Sports and nutritional self-care at CWU


Zach Matlock warming up. Photo by Jacob Thompson / Thompson Sports Photos

Deacon Tuttle, Staff Reporter

Whether it’s dunking basketballs into hoops or cookies into milk, CWU athletes know that in the on and offseason they need to be conscious of their nutrition. 

Calories, carbohydrates, protein and produce are all part of our nutritional intake. CWU has trainers, students and athletes who wish to highlight a healthy lifestyle for each student, depending on their individual needs.

Marissa Miles is a graduate staffing and teaching assistant in the field of sports nutrition. Since eating is a very personal action, Miles believes there are no bad foods. 

“All foods fit, within moderation, and balanced throughout the diet,” Miles said. 

According to Miles, she offers nutritional advice depending on the sport each person is playing and what role they function in. 

“I break it up whether it’s endurance-based or strength-based,” Miles said. “As well as what goal they’re aiming for.”

In-season versus out-of-season times play a role in nutritional decisions as well. 

“Body composition, gaining weight, losing weight. We don’t want to talk about that,” Miles said. “If we’re going to lose weight, we’re going to be in a calorie deficit. When we do that, we’re going to have less energy consumed and it may negatively impact performance.” 

If anyone is interested in learning more about sports nutrition, Miles suggested taking NUTR 446 taught by Kelly Pritchett.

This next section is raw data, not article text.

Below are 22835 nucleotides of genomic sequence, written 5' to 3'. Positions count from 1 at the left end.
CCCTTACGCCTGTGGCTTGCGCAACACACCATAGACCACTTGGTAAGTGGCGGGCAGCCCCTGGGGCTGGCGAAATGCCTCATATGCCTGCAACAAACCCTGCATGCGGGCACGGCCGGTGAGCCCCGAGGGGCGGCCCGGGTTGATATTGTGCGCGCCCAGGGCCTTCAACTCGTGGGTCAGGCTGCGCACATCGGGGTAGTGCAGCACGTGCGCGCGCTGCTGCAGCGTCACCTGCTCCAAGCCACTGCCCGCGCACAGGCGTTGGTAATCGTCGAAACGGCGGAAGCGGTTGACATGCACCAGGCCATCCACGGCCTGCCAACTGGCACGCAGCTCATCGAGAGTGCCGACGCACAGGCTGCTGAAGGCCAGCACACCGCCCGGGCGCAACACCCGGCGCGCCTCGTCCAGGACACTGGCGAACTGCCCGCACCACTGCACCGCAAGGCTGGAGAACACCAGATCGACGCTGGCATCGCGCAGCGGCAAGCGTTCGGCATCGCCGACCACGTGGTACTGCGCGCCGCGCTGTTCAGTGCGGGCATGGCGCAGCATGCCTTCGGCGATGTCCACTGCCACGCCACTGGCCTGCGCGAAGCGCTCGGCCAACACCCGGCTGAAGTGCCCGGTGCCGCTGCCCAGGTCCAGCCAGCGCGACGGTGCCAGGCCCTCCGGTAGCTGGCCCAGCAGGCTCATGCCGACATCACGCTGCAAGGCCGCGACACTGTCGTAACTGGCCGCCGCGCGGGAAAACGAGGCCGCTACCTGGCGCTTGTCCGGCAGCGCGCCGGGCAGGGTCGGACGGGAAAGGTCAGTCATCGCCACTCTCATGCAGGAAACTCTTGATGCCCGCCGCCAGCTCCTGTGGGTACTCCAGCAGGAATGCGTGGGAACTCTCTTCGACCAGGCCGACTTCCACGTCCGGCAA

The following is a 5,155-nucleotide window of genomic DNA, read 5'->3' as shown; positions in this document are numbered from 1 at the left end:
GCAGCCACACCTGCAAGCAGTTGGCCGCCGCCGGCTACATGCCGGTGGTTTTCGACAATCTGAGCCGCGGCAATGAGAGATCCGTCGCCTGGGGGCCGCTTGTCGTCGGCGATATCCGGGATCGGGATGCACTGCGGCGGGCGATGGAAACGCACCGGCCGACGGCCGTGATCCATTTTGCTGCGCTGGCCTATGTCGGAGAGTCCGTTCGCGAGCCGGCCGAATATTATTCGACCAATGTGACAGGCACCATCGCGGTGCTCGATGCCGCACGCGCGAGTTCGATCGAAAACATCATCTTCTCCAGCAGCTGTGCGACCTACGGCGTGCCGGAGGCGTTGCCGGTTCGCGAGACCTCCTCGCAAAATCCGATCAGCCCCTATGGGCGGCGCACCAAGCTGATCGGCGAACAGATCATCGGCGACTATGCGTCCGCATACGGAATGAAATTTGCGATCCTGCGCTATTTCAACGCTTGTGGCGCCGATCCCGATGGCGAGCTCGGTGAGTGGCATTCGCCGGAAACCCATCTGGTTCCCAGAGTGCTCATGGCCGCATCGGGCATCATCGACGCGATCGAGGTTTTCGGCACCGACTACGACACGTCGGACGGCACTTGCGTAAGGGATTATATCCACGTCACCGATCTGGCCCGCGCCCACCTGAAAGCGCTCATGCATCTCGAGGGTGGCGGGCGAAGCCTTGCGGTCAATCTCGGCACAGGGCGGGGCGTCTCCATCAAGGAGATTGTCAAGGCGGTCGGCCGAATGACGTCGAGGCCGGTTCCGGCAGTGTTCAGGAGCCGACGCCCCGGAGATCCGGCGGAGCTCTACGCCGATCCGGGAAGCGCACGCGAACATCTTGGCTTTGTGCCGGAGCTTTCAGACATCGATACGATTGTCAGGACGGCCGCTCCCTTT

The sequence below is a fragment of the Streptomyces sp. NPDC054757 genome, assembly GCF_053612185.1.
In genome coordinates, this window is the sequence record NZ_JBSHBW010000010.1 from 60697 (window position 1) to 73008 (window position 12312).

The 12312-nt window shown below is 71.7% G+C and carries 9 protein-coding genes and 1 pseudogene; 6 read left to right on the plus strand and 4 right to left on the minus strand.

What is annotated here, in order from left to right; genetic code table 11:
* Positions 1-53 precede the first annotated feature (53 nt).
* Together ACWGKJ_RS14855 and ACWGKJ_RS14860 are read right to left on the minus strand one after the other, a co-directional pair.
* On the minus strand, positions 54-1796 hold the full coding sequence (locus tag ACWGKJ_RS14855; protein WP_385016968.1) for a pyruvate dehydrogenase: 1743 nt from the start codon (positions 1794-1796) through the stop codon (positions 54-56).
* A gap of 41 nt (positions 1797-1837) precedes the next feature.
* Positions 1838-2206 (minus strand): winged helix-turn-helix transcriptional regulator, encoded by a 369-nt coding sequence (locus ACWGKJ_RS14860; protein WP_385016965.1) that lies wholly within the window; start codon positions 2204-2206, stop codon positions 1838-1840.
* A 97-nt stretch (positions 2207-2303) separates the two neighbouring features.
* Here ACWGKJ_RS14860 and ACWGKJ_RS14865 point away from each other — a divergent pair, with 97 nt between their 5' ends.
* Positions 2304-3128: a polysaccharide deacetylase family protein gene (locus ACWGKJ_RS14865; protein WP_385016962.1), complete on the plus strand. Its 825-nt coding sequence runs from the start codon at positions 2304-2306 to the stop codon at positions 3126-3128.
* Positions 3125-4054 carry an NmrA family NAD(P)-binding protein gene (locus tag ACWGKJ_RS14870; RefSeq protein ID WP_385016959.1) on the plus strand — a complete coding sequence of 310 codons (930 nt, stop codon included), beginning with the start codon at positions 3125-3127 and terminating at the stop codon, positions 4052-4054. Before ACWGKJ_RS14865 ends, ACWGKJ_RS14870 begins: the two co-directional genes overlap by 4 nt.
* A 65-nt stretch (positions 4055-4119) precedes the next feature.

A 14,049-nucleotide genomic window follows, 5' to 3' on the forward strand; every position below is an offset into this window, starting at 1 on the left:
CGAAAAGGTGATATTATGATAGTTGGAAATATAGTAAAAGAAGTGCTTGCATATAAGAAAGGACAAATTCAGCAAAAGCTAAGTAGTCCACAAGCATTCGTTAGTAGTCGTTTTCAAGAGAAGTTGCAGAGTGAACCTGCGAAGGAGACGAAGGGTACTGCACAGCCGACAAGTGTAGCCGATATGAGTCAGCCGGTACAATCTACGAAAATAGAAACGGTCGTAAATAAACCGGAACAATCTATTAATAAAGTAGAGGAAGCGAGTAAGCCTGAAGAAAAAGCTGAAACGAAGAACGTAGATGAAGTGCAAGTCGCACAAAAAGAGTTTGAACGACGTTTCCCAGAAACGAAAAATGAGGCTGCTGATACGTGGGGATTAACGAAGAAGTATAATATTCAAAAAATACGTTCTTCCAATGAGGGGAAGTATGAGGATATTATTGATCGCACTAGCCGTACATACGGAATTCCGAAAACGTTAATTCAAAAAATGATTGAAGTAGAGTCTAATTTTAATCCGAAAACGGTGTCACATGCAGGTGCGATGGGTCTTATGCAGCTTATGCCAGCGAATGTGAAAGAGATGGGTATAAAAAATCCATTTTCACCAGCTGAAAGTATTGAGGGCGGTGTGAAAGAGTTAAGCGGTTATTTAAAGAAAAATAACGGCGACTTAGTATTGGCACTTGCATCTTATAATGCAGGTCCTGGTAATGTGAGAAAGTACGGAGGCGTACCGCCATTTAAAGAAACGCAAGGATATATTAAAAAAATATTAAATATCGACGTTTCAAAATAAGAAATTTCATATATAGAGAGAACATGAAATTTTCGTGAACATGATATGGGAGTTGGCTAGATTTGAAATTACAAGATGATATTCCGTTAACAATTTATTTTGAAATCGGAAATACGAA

“It looks at energy systems, carbs, proteins, fats and then she kind of takes the remainder of the quarter and guides it with the current thing in sports nutrition,” Miles said. 

According to Miles, while it is an upper-level class with prerequisites, it’s possible to reach out to Pritchett and see if non-nutrition and exercise majors can take the course. 

Additionally, Miles cited helpful resources like the Nutrition Club and the exercise science major programs. For example, pure nutrition education involves student training while being overseen by two dieticians. 

“Anybody that’s looking at losing weight, gaining weight, how to just eat healthy. They are available,” Miles said. 

CWU football player Zach Matlock has recently started to dive into nutritional logistics over the past pre-season.

“I saw the results, especially when summer hit,” Matlock said. “I started going straight into bulking and protein-like lean meats. Good carbs for you like brown and white rice.” 

For his playstyle and his body, Matlock said he focuses on high-protein foods and always gets a source of vegetables.

“Whether it be broccoli, asparagus, spinach, things like that,” Matlock said. 

According to Matlock, nutrition is important year-round for each athlete but the off-season is a priority. 

“Using the off-season is when you really get your time to focus on getting better nutritionally  and physically,” Matlock said. “It’s the best time to do it. You don’t have to worry about practice time.” 

With so many options, builds and lifestyles, Matlock said the most important piece of information is staying disciplined with what you decide for yourself. 

“It’s kind of cliche, but trust the process,” Matlock said. “Your plan of [nutrition] and how you want your body to feel eating and how you want your body to feel.” 


Resource box:


CWU Sports Nutrition Page:

CWU Nutrition Club Page:

NUTR 446 Course: